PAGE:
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As we are seeing, the members of electoral college from the J&K and Ladakh assembly did not participate in the election of Indian president. But these two are federally administered union territories where the President governs in accordance with law. So, the newly elected President of India does not represent these two areas in the same way she represent other parts of India.
In this context, why the governance of these two UTs under President's rule not ultra vires to article 14 of the Indian constitution and against the philosophy of democracy enshrined in the preamble of Indian Constitution?
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but talks about equal protection of law as well. "Protection of law" ensures the people of India to be treated only in accordance with law. Preamble of the Indian Constitution as a part of Indian constitutional law ensures democracy and therefore isn't this unconstitutional that the jekanl la hatch still remain as U T?
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Do the human rights rules in the constitutional have the same force and obligation to compare it with other rules. Can you divide the constitutional rule?
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Dear all , from the perspective of a ‘ real’ democracy , the distinction between fundamental rights,and the organisation of the State makes no sense and if it is made it likely points out that the organisation of the State may at the end of the day not be that democratic. As the ECHR ruled at several occasions the HR are at the core of democracy , they are its fundamental principles determining the living conditions ( security, health, education, freedom ) of all , protected by a democratic State . The purpose of HR is moreover to improve the living conditions of all , the State and its ( constitutional) organisation being the most appropiate instrument thereto . Its organisation has to make it possible to turn theoretical HR in effective ones allowing comparable living conditions thanks to ‘reasonable’ laws as defined a.o. by the ECHR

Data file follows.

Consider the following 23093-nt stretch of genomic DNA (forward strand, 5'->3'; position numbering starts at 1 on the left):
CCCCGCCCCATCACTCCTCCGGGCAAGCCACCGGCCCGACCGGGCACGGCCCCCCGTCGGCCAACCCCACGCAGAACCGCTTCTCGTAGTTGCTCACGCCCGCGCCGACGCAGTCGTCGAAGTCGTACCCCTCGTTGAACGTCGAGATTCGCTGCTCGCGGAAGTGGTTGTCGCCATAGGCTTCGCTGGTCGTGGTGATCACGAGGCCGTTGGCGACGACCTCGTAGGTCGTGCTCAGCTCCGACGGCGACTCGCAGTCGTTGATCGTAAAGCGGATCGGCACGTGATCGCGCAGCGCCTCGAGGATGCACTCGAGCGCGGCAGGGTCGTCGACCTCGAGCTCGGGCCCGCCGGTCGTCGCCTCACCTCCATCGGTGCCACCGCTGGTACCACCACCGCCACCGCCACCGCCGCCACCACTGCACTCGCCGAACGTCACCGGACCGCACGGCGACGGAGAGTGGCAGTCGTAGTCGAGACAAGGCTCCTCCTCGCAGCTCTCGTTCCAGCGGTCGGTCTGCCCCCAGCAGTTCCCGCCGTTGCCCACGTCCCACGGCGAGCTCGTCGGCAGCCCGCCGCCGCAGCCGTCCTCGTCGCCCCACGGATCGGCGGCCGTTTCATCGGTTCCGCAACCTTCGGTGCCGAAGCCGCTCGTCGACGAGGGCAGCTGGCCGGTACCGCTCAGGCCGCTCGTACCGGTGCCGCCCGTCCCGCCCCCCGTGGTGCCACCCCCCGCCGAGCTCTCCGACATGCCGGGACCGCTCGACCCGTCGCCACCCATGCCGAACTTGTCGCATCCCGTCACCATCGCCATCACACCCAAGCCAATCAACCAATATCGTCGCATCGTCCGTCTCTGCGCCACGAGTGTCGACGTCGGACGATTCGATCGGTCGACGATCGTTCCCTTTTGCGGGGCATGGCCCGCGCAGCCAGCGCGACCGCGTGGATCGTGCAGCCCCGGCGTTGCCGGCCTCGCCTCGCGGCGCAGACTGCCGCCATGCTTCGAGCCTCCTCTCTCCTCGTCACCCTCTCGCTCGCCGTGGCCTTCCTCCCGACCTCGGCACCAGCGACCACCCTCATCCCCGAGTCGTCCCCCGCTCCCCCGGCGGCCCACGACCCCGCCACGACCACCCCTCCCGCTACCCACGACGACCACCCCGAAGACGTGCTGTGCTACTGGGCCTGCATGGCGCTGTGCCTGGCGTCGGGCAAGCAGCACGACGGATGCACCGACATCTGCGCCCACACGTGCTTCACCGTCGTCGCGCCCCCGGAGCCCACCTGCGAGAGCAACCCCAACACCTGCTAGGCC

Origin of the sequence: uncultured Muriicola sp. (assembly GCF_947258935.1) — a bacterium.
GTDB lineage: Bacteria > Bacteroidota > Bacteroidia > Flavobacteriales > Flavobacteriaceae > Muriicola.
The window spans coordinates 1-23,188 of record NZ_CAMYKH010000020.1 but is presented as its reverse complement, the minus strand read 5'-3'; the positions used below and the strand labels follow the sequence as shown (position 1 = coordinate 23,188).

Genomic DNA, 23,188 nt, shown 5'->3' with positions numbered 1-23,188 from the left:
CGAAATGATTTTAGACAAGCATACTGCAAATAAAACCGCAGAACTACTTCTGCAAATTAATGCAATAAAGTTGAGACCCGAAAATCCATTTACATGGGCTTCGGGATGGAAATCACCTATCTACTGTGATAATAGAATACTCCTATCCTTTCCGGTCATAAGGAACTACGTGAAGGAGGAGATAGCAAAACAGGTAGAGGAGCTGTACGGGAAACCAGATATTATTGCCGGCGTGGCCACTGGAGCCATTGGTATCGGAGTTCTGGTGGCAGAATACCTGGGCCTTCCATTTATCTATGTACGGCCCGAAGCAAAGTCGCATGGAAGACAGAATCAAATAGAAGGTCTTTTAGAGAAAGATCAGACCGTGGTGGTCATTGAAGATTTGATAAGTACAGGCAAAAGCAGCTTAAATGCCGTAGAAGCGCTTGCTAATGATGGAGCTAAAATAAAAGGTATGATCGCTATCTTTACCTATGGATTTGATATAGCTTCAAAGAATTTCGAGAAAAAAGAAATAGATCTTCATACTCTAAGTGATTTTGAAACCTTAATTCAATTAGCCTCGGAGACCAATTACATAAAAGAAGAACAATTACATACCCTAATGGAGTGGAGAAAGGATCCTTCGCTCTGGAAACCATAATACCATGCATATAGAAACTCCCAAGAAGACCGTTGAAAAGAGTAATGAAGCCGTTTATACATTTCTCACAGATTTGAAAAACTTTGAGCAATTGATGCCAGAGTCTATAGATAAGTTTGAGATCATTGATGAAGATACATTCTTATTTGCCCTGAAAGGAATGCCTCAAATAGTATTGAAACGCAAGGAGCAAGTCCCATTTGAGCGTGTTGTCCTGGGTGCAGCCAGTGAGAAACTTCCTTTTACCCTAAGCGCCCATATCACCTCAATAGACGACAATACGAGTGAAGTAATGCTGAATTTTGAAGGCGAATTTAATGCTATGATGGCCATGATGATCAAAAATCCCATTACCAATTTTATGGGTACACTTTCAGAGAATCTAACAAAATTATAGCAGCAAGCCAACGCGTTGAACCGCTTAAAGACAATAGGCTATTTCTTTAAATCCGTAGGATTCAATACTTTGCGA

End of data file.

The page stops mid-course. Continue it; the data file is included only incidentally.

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Dear all,
I am developing a code to analysis concrete structures in Fire condition and I know the effect of high temperature on the behavior of concrete. But I don't know the implementation.
Do you know any algorithm to describe that how I can implement the temperature dependent constitutive law for concrete in FEM?
Best Regards,
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more information might founded herein
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Is there any constitutional or statutory provision ensring multiparty politics in your country? Or Is there any anti-floor-crossing law in your country? I need to run a comparative study on this.
Anti-floor-crossing laws restrict members of the parliament from voting against their party's stand.
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نعم صحيح هذا الشي الاحزاب هية المسيطر على خيرات البلاد
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How possible is it for one challenge implementation of a bill in parliament before it becomes law? Can the same be taken to court. All views from different jurisdictions are welcome.
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All legislative process, in a given Nation, MUST FOLLOW AND BE IN ACCORDANCE WITH THE PRINCIPLES AND GUIDELINES CONSECRATED IN ITS CONSTITUTION!
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The South Asian legal systems are still bearing colonial heritage of the British Indian empire inside its important laws. Basic laws in the field of evidence law, civil procedure, criminal procedure, penal law, contract law, personal law and so many other fields. Larger portion of these legislations are based on either the principles of Roman Law, Common law.